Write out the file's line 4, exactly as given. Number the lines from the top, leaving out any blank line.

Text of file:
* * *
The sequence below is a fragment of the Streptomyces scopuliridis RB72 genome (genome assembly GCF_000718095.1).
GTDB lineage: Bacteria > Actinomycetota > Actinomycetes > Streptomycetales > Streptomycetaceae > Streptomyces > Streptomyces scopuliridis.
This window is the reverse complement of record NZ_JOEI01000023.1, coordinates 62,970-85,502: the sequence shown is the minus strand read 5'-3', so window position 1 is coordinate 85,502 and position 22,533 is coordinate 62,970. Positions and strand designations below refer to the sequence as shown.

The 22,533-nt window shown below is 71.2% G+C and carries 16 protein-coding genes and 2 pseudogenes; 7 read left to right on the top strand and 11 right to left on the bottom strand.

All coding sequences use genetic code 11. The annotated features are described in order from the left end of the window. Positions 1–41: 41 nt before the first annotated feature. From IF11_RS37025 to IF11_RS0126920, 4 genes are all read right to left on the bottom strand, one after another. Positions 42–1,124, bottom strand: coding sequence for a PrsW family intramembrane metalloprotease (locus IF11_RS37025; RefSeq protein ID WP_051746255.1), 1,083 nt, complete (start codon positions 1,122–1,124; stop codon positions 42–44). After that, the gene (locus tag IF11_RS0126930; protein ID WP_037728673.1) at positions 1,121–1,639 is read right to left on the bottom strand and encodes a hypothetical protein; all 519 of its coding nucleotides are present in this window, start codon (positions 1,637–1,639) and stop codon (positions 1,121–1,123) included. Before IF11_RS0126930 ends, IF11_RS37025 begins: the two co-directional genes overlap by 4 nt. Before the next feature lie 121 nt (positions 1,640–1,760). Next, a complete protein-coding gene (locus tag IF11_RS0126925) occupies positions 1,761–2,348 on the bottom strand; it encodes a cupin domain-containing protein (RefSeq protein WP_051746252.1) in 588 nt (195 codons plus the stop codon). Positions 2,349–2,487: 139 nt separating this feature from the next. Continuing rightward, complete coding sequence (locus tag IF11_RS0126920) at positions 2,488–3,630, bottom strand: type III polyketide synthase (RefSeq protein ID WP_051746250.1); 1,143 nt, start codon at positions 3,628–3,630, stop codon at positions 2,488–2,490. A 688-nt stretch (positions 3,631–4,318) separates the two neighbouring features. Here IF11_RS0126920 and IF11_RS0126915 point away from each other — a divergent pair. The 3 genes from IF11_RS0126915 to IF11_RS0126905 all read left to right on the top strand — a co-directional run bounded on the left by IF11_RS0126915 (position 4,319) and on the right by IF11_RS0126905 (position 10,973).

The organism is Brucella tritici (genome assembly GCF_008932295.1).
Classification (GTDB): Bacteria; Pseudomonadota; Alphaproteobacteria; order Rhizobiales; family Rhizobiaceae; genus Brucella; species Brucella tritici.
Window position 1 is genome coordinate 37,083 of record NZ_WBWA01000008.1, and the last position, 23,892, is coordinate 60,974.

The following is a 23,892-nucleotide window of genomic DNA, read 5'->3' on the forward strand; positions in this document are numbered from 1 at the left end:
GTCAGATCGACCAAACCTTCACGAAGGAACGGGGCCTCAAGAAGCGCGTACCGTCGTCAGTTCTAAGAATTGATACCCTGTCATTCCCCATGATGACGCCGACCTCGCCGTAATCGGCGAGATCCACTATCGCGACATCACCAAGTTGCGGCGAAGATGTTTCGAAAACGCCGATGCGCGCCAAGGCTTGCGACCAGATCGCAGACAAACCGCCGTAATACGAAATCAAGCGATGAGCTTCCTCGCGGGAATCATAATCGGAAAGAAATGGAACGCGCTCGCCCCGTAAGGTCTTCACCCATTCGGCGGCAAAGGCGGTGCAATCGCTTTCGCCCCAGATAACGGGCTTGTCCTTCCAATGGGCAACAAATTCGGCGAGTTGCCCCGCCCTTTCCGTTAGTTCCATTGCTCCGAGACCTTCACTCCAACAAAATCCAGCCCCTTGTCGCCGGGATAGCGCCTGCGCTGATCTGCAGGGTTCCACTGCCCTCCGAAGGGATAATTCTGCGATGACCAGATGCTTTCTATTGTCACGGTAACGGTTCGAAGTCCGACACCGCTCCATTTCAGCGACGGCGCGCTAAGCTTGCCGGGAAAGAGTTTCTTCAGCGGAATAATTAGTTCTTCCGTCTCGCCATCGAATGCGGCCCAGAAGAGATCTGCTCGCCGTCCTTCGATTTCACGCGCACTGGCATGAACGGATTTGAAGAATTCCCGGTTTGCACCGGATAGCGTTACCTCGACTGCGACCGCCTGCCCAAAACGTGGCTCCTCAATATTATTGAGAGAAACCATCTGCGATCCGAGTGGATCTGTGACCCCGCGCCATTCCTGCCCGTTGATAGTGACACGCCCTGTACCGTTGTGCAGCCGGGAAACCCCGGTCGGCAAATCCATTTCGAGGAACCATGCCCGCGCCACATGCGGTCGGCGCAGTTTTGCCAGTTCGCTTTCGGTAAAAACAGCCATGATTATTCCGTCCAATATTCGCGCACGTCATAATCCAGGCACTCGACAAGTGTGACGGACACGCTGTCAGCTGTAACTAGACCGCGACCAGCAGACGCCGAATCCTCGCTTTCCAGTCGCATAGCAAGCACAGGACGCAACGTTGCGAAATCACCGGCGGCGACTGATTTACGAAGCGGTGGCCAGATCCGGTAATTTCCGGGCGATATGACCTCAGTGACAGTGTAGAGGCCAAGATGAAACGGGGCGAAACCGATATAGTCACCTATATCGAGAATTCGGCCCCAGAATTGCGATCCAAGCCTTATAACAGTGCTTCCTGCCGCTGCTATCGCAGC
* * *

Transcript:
The 22,533-nt window shown below is 71.2% G+C and carries 16 protein-coding genes and 2 pseudogenes; 7 read left to right on the top strand and 11 right to left on the bottom strand.